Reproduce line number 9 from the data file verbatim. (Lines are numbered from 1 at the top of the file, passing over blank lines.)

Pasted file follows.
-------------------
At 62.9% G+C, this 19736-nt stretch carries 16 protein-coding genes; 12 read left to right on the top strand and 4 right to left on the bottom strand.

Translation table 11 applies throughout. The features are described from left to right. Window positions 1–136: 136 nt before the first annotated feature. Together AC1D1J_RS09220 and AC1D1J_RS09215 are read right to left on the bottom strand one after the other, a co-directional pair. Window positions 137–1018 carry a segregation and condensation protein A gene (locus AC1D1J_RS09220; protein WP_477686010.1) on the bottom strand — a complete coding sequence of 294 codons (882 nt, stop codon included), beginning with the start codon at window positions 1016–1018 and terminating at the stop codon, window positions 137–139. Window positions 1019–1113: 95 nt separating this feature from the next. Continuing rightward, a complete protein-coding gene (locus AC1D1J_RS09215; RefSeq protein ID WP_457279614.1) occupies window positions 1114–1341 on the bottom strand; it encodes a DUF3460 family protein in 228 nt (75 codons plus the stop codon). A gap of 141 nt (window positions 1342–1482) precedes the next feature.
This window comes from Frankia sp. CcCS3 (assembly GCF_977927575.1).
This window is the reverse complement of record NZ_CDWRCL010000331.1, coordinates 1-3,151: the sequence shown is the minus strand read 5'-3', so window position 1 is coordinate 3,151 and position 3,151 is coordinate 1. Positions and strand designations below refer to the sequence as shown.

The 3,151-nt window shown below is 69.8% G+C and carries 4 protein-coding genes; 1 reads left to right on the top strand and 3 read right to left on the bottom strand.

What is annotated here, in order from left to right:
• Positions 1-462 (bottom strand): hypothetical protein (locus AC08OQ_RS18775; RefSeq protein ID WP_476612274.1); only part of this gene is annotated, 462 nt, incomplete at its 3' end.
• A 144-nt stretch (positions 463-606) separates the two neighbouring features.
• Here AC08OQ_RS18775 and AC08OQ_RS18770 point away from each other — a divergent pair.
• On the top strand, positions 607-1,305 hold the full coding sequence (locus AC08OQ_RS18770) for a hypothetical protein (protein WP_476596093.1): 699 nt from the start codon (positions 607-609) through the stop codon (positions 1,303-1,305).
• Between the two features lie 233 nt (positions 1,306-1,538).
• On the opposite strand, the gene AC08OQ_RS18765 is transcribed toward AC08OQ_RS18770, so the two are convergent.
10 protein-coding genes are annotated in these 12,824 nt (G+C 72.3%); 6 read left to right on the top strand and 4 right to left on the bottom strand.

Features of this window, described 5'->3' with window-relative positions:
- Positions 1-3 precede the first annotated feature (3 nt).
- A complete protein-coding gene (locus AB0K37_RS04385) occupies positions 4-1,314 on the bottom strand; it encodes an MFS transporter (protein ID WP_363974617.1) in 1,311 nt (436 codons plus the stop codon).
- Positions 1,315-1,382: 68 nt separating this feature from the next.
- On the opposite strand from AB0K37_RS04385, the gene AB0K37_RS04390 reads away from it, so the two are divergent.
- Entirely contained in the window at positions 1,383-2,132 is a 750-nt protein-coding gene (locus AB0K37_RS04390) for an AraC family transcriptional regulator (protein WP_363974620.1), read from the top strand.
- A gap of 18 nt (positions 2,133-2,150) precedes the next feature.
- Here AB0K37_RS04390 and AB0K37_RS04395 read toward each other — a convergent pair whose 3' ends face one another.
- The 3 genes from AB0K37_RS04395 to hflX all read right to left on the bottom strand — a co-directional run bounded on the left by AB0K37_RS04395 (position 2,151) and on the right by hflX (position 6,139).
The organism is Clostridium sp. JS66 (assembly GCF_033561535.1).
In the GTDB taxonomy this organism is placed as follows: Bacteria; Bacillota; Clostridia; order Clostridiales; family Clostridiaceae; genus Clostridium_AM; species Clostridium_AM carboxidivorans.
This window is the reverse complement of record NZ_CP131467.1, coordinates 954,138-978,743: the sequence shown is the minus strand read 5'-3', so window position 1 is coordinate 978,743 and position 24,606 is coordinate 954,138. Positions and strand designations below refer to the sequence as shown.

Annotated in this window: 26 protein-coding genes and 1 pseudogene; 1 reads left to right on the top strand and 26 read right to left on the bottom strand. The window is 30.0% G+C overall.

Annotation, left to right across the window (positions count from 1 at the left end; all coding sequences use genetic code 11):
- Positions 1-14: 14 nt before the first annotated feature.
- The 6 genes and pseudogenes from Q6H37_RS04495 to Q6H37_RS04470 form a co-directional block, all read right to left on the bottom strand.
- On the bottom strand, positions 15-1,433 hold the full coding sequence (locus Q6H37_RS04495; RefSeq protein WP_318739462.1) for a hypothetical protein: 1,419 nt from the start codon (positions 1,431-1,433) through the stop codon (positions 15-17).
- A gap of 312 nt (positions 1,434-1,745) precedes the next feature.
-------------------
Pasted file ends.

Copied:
• Here AC08OQ_RS18775 and AC08OQ_RS18770 point away from each other — a divergent pair.